– According to Chris Korman of the Herald Times, Armon Bassett will likely miss Tuesday’s game at Michigan. Indiana coach Kelvin Sampson had the following to say on this morning’s Big Ten conference call:
“We have to get Armon Bassett back. For us to be as good as we can be, we need him to be playing. Not having him is a blow for us. I don’t think we’ll have him for the Michigan game, either. He’s just getting a lot of treatment. A lot of rehab. It’s something that’s going to bother him the rest of the year. It may be a thing where he needs to have surgery and be out or we may be able to get him through the year with it.”
Bassett played just three minutes on Wednesday at Iowa in Indiana’s 79-76 win. Look for Jordan Crawford to get the nod at the point Tuesday evening in Ann Arbor.
– Our friend Luke Winn of SI.com threw down a Q & A with D.J. White and here is one of the more interesting responses on Eric Gordon’s sleeping and eating habits:
LW: Gordon looks like such a veteran scorer when he’s on the floor. Does he at least have some freshman habits off of it, that make him seem like a kid? Or is there anything the older guys harass him about?
DJW: Well … We both take naps in the same room [at Assembly Hall] before games. And he snores in there a lot. It’s loud and it gets very annoying; I joke with him about it, but there’s nothing you can do to make it stop. You nudge him and he might lighten up for a few seconds, but after that he’s back to snoring.
He also can eat a lot. The way his body is like — with no fat — you wouldn’t know it, but he’ll eat like three hamburgers at a time. He has a huge appetite. He can easily out-eat me.
You can read the entire interview by clicking here.
Eric Gordon scored 22 points and D.J. White posted his eighth double-double of the season with 21 points and a career-high 15 rebounds as No. 13 Indiana crushed Chicago State 97-59 Saturday night at Assembly Hall.
Gordon struggled from the field for the second straight game as he shot just 3 of 12 but the 6’4″ freshman hit 14 of 14 free throws.
Indiana opened the game on a 11-0 run and led 28-6 on a Lance Stemler three-pointer with 10:30 remaining in the first half.
“I thought we were ready to play,” Indiana coach Kelvin Sampson said. “I thought our defense was really, really good the first 20 minutes. We dominated every phase of the game.”
The Hoosiers (11-1) shot 47 percent from the field, out-rebounded Chicago State 56-26 and had 11 blocked shots.
Armon Bassett returned from a three-game suspension and scored 13 points.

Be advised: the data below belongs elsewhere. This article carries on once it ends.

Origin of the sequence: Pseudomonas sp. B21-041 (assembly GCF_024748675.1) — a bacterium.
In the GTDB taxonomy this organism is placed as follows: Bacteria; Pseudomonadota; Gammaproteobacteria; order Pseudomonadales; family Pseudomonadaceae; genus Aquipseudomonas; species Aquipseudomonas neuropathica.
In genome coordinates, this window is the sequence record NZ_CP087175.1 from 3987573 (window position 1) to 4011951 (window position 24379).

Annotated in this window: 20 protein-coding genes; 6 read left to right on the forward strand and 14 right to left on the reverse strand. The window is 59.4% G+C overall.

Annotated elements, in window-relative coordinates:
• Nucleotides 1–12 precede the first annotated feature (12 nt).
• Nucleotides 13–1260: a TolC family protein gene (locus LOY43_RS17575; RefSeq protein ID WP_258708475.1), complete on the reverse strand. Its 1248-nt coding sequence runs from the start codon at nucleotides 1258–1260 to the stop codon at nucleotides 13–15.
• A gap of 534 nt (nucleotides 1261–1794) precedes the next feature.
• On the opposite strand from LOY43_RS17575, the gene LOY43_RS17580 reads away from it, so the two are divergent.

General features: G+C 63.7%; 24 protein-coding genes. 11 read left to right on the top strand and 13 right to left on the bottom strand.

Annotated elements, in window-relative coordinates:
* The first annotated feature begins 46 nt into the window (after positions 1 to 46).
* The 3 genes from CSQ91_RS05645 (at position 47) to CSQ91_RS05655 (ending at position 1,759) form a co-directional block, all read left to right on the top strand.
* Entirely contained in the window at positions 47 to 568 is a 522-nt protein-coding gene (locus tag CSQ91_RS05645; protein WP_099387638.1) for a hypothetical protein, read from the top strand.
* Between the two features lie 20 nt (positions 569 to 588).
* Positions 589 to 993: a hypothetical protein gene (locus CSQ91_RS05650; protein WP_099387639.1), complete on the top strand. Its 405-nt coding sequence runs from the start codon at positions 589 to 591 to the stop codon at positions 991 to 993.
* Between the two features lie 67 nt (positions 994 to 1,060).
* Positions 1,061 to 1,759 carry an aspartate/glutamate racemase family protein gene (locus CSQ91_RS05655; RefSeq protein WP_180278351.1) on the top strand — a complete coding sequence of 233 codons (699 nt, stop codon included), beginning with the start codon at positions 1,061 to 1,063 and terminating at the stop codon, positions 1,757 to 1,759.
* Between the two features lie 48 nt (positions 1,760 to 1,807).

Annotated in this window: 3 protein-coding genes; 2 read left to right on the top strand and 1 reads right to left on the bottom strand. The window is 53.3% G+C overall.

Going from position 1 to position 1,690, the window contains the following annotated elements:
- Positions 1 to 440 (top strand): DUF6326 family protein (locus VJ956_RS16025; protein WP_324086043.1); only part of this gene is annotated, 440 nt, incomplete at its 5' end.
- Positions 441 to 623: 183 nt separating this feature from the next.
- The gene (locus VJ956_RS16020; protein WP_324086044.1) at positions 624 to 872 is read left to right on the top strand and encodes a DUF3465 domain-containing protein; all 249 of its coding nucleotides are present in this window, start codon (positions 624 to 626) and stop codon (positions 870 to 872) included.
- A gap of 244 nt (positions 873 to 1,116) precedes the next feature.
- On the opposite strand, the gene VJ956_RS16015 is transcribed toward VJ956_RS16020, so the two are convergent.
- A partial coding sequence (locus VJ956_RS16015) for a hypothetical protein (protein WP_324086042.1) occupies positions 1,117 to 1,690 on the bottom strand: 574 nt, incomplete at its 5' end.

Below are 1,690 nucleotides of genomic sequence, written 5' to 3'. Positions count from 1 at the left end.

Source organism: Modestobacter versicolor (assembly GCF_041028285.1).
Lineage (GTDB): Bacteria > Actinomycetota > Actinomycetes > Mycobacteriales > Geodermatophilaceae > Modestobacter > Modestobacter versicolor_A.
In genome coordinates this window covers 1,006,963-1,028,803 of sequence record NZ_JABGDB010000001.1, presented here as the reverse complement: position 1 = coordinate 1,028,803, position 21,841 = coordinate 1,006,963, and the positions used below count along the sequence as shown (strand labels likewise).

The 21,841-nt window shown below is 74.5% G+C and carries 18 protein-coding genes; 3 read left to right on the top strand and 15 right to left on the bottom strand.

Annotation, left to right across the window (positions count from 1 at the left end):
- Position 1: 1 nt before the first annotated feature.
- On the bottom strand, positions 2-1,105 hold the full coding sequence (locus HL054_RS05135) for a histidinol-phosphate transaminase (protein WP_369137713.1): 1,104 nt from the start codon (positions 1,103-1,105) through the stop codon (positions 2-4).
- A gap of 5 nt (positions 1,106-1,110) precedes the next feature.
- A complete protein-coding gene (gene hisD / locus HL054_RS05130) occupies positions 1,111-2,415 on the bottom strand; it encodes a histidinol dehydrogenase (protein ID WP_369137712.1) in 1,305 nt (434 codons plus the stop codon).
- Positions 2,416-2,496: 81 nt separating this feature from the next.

Chicago State (4-12) shot just 36 percent from the field, committed 18 turnovers and missed all five of their free throw attempts. David Holston led the Cougars with 25 points.
The win extended IU’s home court winning streak to 26 and moved Kelvin Sampson to 24-0 at Assembly Hall.
Indiana will open Big Ten play Wednesday evening at 9 p.m. ET against Iowa at Carver-Hawkeye Arena.
“We’re excited about starting Big Ten play on Wednesday,” Sampson added.
Indiana coach Kelvin Sampson addressed the media earlier today and gave us an update on Eric Gordon’s injury, Armon Bassett’s suspension, A.J. Ratliff’s return and an injury to Eli Holman. Here are some highlights of Sampson’s comments. The full transcript of the press conference is available here.
On the status of Eric Gordon:
“Eric has been good in practice this week. I fully expect him to play. He had not done anything to break a sweat since Monday night (vs. Tennessee State). I don’t think he went full court Tuesday; yesterday he went full court pretty good. It is just a matter of time. There were no broken bones. It was more discomfort and a really, really deep contusion. I think the more muscular you are, the more those hurt you.”
On the overall team effort in practice this week:
“Jordan, Jamarcus, all our guys, everybody has been practicing well. It will be interesting to see how we practice today and tomorrow because we have not worked on Western Carolina at all. But we will today. Coach Meyer has the scouting report. We will go over that today and break them down and see if we can’t play better Saturday.”
On the status of Eli Holman:
“I can tell you that he hurt his wrist. I don’t know (how bad the injury is). I know he went to get it x-rayed and it was not broken. But there may be some ligament damage in there. It is in a brace. We went early yesterday, I think it was 12:30, and it was toward the end. I worked him out individually before practice started for about 45 minutes, just he and I. And he had a really good practice. I didn’t see the play. I know that after practice Tim (Garl) took him to the hospital and then Tim text me after to say it is not broken but thought he had some ligament damage. We just have to wait and see how serious it is.”
On the suspension of Armon Bassett:
“Game to game. We’ll see. He had got some work to do. He won’t play Saturday and we will just have to wait to see about the following Saturday.”
On whether or not A.J. Ratliff will play on Saturday:
“Depends on if he gets his classes in. He has a lot of stuff that has to be in. The academic part of it, through the NCAA and forces that be up on campus with the registrar and get all his grades recorded, we just have to wait on that. You know, I talked to our academic people a long time this morning. I would be the wrong guy to try and explain that.”
Big win, huh? After hearing early in the day that Armon Bassett would miss the game alongside Eric Gordon, I was worried. Of course, I am neurotic about wins and losses; I always think IU will lose even if it should win, and I always think games are going to be closer and more challenging than they actually should be. Still, losing Eric and Armon was supposed to mean losing 40-50 points in production. But IU compensated, played well, and feasted on a Kentucky team that is just not very good at all right now. I’ll take it.